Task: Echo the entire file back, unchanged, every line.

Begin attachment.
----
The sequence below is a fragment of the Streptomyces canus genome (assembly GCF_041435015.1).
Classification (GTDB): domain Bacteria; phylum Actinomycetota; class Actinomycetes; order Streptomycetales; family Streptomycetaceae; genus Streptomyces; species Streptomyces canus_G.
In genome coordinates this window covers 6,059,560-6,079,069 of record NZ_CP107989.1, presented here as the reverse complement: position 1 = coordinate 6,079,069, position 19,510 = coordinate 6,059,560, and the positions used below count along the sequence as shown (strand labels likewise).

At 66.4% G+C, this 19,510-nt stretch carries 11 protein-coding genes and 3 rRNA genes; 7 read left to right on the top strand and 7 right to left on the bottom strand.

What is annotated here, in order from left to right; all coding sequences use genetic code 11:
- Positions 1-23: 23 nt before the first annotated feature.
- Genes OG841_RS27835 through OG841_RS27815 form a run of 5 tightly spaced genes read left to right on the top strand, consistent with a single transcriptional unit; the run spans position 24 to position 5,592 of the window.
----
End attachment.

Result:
The sequence below is a fragment of the Streptomyces canus genome (assembly GCF_041435015.1).
Classification (GTDB): domain Bacteria; phylum Actinomycetota; class Actinomycetes; order Streptomycetales; family Streptomycetaceae; genus Streptomyces; species Streptomyces canus_G.
In genome coordinates this window covers 6,059,560-6,079,069 of record NZ_CP107989.1, presented here as the reverse complement: position 1 = coordinate 6,079,069, position 19,510 = coordinate 6,059,560, and the positions used below count along the sequence as shown (strand labels likewise).

At 66.4% G+C, this 19,510-nt stretch carries 11 protein-coding genes and 3 rRNA genes; 7 read left to right on the top strand and 7 right to left on the bottom strand.

What is annotated here, in order from left to right; all coding sequences use genetic code 11:
- Positions 1-23: 23 nt before the first annotated feature.
- Genes OG841_RS27835 through OG841_RS27815 form a run of 5 tightly spaced genes read left to right on the top strand, consistent with a single transcriptional unit; the run spans position 24 to position 5,592 of the window.